(pp. 343-345)

      The master says: “ ‘Now, when thou proceedest toward the Orient, there first appears to thee a clime in which there is no inhabitant: neither human beings¹ nor plants nor minerals. It is a vast desert, a flooding sea, imprisoned winds, a raging fire. Having crossed it, thou wilt come to a clime where thou wilt find immovable mountains, streams of living water, blowing winds, clouds that drop heavy rain. There thou wilt find native gold, silver, precious or base minerals of all kinds, but thou wilt find nothing that grows. Crossing it leads thee to a clime filled with...

    • 18. The Kingdom of the Soul
      (pp. 346-352)

      The master says: “ ‘Then, cutting straight across toward the Orient, thou wilt come upon thesun risingbetween the two troops [lit., the two “horns”] of the Demon.¹ For the Demon has two troops: one that flies, another that plods. The troop that walks contains two tribes: a tribe that has the ferocity of beasts of prey, while the other has the bestiality of quadrupeds. Between the two there is perpetual war, and both dwell in theleftside of the Orient. As for the demons who fly, their quarters are in therightside of the Orient. They...

    • 19. The Demons of the Soul
      (pp. 353-354)

      The master says: “ ‘Sometimes a group from one of these two troops of demons sets out for your clime; there they surprise human beings, they insinuate themselves into their inmost hearts with their breath. As for the plodding tribe that resembles beasts of prey, it lies in wait for the moment when someone will do a man the slightest wrong. Then it stirs him up, shows him the worst actions in a fair light, such as killing, mutilating, ruining, inflicting suffering. It nourishes hatred in the secrecy of his heart; it urges him to oppress and destroy. As for...

    • 20. The Genii of the Soul
      (pp. 355-356)

      The master says: “ ‘Severing themselves from these two demoniac troops, there are, however, some groups who haunt the frontiers of a certain clime lying next after that inhabited by theterrestrial angels.¹ Letting themselves be guided by these angels, they find the straight road; thus they depart from the aberrancy of the demons² and choose the road of thespiritual Angels.³ When thesedaimōns⁴ mingle with men it is neither to corrupt nor to misguide them; on the contrary, they beneficently help them to become pure. These are the “fairies” or “genii” [peri], those who in Arabic are called...

    • 21. The Terrestrial Angels
      (pp. 357-361)

      The master says: “ ‘He who succeeds in leaving this clime enters the climes of the Angels, among which the one that marches with the earth is a clime in which the terrestrial angels dwell. These angels form two groups. One occupies the right side: they are the angels who know and order. Opposite them, a group occupies the left side: they are the angels who obey and act. Sometimes these two groups of angels descend to the climes of men and genii, sometimes they mount to heaven. It is said that among their number are the two angels to...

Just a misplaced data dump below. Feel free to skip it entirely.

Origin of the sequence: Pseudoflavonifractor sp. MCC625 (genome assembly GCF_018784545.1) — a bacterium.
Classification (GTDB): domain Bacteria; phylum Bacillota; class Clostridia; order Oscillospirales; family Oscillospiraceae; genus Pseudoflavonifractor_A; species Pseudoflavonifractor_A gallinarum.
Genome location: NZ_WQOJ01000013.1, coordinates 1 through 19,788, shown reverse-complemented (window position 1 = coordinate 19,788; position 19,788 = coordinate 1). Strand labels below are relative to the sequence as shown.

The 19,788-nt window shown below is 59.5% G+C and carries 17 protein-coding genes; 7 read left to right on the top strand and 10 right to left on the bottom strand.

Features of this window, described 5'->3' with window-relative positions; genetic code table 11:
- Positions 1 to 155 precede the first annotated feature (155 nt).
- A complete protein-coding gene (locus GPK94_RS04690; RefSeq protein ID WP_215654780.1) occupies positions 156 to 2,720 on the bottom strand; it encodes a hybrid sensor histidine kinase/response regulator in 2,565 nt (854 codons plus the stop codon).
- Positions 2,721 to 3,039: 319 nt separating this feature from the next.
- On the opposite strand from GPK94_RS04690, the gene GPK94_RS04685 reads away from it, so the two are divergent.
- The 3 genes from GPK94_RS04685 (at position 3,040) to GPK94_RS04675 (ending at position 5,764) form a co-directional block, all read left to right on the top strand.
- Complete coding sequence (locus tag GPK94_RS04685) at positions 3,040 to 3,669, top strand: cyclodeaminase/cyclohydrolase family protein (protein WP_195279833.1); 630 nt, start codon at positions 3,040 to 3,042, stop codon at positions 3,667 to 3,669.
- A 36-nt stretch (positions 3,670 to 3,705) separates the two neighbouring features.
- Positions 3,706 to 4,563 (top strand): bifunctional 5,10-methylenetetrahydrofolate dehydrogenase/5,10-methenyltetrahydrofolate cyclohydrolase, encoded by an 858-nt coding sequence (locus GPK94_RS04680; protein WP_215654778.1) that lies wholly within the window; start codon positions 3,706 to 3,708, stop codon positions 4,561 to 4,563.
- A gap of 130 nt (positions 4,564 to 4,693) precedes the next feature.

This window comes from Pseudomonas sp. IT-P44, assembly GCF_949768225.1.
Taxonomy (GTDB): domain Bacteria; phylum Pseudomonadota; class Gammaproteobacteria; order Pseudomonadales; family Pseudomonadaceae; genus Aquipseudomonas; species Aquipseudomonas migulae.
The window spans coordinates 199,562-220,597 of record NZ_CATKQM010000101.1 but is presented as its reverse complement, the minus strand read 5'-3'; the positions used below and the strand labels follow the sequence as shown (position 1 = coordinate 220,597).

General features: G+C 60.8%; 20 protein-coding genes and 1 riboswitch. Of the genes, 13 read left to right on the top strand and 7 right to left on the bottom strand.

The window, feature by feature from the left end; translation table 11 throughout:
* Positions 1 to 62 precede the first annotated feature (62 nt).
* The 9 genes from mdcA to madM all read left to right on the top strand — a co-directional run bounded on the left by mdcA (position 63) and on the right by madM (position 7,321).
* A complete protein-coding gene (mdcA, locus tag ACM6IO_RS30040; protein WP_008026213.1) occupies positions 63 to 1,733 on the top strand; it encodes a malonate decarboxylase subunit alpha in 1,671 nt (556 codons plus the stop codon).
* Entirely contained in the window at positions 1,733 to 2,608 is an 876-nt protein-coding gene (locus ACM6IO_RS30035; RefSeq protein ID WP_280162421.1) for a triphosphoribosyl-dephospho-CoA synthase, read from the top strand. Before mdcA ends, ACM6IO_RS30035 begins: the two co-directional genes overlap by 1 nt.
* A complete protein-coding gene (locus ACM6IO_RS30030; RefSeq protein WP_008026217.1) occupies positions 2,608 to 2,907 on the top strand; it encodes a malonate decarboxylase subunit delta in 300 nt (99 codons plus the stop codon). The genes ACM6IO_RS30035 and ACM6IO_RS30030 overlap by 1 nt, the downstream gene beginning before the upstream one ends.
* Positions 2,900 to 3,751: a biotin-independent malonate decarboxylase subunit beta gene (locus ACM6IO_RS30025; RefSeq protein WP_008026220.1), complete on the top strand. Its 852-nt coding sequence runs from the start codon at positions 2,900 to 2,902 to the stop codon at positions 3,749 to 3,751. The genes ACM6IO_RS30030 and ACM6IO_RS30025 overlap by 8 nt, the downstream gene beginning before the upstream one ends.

• 22. Angels-Souls of the Spheres and Angels-Cherubs
      (pp. 362-371)

      1. the master says: “ ‘He who is taught a certain road leading out of this clime and who is helped to accomplish this exodus, such a one will find an egress to what is beyond the celestial spheres. Then, in a fugitive glimpse, he descries the posterity of the Primordial Creation,¹ over whom rules as king the One, the Obeyed.²

      “ ‘There, the first delimitation is inhabited by intimates of that sublime King; they ever assiduously pursue the work that brings them near to their King. They are a most pure people,³ who respond to no solicitation of gluttony, lust,...

    • 23. The Beauty of the King Who Is Like unto None Other
      (pp. 372-373)

      The master says: “ ‘Among them all the King is the most withdrawn into that solitude. Whoever connects Him with an origin errs. Whoever claims to pay Him praise that is proportionate to Him is an idle babbler. For the King escapes the power of the clever to bestow qualifications, just as here too all comparisons fail of their end. Let none, then, be so bold as to compare Him to anything whatsoever.¹ He has no members that divide Him: He is all a face by His beauty, all a hand by His generosity.² And His beauty obliterates the vestiges...

    • 24. Those Who Emigrate Toward the Kingdom
      (pp. 374-378)

      The master says: “ ‘Sometimes certain solitaries among men¹ emigrate toward Him. So much sweetness does He give them to experience that they bow under the weight of His graces. He makes them conscious of the wretchedness of the advantages of your terrestrial clime. And when they return from His palace, they return laden with mystical gifts.’ ”

      1. Know that human beings differ in their intelligence of Knowledge and their perception of philosophical things. There is the case of him who makes use of the two kinds of intellect that we have mentioned, so that the Forms of all things...

    • 25. “If Thou Wilt, Follow Me”
      (pp. 379-382)

      The master says: “Then the Sage Ḥayy ibn Yaqẓān said to me: ‘Were it not that in conversing with thee I approach that King by the very fact that I incite thy awakening, I should have to perform duties toward Him that would take me from thee. Now, if thou wilt, follow me, come with me toward Him. Peace.’ ”

      We have shown that thisActiveIntelligence is the Donor of Knowledge and that it is our Guide. It is thereby, then, that what it was created for is realized, and this, finally, is that there should be a progressive...

    (pp. 383-394)
  7. INDEX
    (pp. 395-423)
  8. Back Matter
    (pp. 424-425)